Many Rural Oklahomans Still Struggle to Receive Tele-Health Services

Posted By: Hayley Twyman Brack

The advent of the COVID-19 global pandemic has changed the way many therapists render services. With tele-health sessions often being held in lieu of in-person appointments, some may see this change as a way for potential clients to have more access to clinicians across the state. However, for many rural Oklahomans the switch to tele-health may have decreased their already limited access to mental health resources.

According to the Oklahoma State Department of Health’s Office of Primary Care & Rural Health Development, many Oklahoma counties have a shortage of mental health care providers. Though tele-health has allowed clinicians to offer services to clients in distant counties who may not usually be able to make it into a physical office every week, those individuals in areas underserved by mental health care may also be underserved by internet providers.

The US Census reported that as of 2019, only 78.6% of Oklahomans had access to broadband internet connection. While many urban Oklahoma cities report stable internet connection and choice in providers, rural residents in the state are less likely to have such resources. The overlap between lack of providers and poor internet availability may add another barrier to services to an already underserved population of Oklahomans.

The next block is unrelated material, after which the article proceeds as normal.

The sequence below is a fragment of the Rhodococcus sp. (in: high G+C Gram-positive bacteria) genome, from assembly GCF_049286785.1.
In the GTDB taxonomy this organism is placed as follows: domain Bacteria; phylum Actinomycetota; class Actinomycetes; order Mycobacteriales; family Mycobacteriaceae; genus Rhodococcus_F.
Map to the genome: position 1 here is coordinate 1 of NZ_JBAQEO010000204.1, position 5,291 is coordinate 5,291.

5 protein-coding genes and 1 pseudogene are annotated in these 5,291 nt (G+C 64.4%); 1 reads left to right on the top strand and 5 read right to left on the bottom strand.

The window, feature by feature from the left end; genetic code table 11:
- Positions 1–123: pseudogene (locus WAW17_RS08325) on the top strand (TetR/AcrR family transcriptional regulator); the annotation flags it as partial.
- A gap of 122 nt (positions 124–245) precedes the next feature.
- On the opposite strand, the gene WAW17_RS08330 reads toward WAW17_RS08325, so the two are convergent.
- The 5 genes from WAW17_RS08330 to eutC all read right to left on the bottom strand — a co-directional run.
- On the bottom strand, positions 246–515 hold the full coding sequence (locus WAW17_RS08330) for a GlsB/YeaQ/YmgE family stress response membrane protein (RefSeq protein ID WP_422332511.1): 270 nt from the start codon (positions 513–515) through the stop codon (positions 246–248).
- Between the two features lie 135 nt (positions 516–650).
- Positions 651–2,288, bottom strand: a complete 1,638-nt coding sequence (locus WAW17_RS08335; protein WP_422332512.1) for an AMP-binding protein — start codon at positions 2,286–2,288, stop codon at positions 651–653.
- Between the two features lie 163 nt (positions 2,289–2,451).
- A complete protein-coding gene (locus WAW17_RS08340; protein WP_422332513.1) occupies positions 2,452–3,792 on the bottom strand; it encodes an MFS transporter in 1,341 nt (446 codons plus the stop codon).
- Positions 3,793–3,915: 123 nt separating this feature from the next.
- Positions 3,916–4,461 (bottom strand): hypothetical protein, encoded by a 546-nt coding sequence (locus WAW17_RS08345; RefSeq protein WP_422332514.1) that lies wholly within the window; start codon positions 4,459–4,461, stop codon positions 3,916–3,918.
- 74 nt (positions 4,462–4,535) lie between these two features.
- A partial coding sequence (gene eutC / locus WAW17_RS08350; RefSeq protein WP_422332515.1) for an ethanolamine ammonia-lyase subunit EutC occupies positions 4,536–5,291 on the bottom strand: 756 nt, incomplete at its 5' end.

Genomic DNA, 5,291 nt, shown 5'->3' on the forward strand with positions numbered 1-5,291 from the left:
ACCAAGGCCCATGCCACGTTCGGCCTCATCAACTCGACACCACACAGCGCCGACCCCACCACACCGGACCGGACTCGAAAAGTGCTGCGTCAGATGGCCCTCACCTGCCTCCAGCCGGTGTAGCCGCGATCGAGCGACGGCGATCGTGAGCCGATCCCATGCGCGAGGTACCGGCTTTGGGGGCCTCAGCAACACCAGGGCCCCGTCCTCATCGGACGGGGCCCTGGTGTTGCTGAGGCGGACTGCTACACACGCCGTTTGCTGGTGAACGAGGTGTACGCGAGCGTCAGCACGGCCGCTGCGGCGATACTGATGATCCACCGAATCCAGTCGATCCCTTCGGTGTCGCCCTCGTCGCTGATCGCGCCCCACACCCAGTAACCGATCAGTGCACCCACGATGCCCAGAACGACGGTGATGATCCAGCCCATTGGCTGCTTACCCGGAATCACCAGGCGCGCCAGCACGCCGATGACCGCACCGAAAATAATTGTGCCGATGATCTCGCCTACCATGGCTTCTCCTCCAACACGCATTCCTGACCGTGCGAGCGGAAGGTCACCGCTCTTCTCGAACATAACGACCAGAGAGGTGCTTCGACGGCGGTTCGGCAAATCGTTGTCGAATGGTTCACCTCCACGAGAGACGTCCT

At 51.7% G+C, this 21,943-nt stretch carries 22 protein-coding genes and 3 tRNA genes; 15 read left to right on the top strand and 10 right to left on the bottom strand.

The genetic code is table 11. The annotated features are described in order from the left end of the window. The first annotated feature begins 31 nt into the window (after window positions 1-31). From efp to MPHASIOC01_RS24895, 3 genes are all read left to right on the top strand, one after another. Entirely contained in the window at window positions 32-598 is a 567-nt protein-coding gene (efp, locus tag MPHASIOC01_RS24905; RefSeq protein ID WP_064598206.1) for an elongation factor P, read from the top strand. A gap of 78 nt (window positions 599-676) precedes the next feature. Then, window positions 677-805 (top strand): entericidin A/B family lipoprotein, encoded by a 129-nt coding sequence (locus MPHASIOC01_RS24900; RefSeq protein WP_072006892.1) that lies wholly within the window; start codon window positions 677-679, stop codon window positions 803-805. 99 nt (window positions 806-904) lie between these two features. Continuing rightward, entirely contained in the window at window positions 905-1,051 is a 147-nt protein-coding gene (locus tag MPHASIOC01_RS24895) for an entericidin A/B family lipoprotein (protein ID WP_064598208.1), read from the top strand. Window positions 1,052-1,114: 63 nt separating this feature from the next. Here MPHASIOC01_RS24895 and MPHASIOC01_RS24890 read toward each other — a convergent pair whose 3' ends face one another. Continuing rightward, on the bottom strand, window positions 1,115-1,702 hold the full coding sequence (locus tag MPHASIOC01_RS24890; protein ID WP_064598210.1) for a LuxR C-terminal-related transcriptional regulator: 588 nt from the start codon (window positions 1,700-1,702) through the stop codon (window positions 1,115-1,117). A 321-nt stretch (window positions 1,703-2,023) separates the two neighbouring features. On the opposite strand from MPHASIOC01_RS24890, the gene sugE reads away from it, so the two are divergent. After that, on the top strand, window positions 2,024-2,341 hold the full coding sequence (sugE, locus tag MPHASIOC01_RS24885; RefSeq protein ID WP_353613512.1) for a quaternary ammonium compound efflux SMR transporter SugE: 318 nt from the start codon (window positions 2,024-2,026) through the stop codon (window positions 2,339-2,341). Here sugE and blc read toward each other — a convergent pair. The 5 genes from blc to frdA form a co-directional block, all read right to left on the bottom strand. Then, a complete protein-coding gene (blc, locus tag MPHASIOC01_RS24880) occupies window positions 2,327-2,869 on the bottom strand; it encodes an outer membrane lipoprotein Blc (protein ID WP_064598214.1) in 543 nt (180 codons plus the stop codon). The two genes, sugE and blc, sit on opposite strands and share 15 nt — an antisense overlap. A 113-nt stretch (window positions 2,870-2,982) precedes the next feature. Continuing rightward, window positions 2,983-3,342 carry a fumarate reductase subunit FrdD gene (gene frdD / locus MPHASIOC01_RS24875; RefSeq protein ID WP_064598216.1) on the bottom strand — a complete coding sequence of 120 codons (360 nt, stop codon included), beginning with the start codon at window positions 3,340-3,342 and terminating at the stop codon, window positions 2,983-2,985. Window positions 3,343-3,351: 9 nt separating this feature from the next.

a map of active mental health clinician offices in Oklahoma

a map of active mental health clinician offices in OklahomaPictured above: a map of active mental health clinician offices in Oklahoma

In comparing a map of active LPC, LMFT, LCSW, and LADC license holders in Oklahoma with a current report of the state’s broadband internet connection, it was found that as of 2019 Choctaw County had 22 master’s level clinicians in the county while only 26.8% of residents have broadband internet connection. Though Major County has a similar connection rate at 25.8%, there were only 2 master’s level clinicians in the county. Also having only 2 active clinicians, Jefferson County has a broadband connection rate of only 2.6%. In Dewey County 24.1% of residents have access to broadband, yet there were no active clinicians listed. Lastly with only 13 clinicians operating in the county, Pawnee County has a broadband internet connection rate of 0%.

Though rural Oklahoma’s internet connection has improved since 2010, the problem is far from solved. As of this year approximately 339,000 Oklahomans do not have wired internet providers where they live. As they have overhauled their practices to meet clients online, clinicians must be mindful of the Oklahomans who may be left behind.

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